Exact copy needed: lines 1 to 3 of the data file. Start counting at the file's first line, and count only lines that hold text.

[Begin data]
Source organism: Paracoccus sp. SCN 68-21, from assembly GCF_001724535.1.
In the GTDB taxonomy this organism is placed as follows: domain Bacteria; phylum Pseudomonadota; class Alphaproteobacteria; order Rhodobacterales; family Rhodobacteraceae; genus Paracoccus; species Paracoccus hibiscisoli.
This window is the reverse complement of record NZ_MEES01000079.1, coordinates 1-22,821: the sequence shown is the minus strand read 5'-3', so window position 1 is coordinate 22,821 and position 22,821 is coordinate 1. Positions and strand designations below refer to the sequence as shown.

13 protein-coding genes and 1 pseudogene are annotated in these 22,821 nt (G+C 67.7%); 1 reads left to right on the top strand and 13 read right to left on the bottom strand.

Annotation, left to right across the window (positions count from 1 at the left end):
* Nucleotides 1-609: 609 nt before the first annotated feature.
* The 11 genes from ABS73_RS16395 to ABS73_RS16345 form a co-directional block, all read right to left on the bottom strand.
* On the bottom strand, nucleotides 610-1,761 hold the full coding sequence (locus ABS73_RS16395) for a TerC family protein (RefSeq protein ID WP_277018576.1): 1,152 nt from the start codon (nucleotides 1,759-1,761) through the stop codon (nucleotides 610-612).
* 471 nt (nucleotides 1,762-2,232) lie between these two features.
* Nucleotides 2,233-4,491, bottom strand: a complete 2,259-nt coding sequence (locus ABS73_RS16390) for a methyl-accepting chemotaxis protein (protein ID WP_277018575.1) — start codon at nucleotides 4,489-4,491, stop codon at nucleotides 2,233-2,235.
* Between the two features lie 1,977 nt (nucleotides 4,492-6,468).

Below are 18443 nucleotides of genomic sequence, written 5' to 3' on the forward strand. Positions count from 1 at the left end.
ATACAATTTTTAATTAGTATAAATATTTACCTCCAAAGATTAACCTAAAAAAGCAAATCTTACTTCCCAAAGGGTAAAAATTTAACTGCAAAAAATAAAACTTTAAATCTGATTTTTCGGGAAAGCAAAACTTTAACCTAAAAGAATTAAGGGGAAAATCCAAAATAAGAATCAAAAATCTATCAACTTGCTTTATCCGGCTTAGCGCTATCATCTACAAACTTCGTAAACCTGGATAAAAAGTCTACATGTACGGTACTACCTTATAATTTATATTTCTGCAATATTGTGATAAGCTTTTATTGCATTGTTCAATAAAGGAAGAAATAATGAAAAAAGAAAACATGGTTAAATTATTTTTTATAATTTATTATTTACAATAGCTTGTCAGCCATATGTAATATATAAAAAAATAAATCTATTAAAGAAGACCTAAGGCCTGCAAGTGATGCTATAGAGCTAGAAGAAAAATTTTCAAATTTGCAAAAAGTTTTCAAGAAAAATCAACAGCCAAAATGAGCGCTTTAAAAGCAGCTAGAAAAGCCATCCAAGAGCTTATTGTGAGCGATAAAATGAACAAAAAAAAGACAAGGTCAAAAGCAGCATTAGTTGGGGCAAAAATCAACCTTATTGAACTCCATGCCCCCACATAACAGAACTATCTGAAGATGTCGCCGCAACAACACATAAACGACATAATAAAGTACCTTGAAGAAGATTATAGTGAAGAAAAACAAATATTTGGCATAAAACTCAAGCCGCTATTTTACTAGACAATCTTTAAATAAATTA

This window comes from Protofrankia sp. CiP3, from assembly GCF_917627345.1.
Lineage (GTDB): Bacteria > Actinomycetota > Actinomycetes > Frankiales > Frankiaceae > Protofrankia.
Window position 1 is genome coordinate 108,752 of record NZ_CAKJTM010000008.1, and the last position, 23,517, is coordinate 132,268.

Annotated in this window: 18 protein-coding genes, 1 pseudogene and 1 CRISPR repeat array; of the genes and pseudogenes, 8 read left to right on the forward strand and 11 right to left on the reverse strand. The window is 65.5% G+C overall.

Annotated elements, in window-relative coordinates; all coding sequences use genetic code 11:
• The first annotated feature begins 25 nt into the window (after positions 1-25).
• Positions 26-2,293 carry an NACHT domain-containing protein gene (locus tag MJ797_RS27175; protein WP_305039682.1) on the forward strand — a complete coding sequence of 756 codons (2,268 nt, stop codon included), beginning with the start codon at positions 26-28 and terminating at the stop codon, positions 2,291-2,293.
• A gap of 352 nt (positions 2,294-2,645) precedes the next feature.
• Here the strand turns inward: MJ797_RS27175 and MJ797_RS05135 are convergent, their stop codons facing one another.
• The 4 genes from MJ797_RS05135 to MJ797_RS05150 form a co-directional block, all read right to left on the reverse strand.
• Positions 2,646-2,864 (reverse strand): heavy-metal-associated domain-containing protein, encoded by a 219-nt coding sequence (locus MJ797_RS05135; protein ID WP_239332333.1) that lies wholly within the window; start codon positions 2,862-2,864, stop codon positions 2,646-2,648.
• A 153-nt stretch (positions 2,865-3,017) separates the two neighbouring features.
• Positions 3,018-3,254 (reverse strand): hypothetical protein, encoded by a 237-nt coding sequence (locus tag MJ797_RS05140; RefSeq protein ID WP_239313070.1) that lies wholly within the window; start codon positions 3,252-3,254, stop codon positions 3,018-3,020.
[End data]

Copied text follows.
Source organism: Paracoccus sp. SCN 68-21, from assembly GCF_001724535.1.
In the GTDB taxonomy this organism is placed as follows: domain Bacteria; phylum Pseudomonadota; class Alphaproteobacteria; order Rhodobacterales; family Rhodobacteraceae; genus Paracoccus; species Paracoccus hibiscisoli.
This window is the reverse complement of record NZ_MEES01000079.1, coordinates 1-22,821: the sequence shown is the minus strand read 5'-3', so window position 1 is coordinate 22,821 and position 22,821 is coordinate 1. Positions and strand designations below refer to the sequence as shown.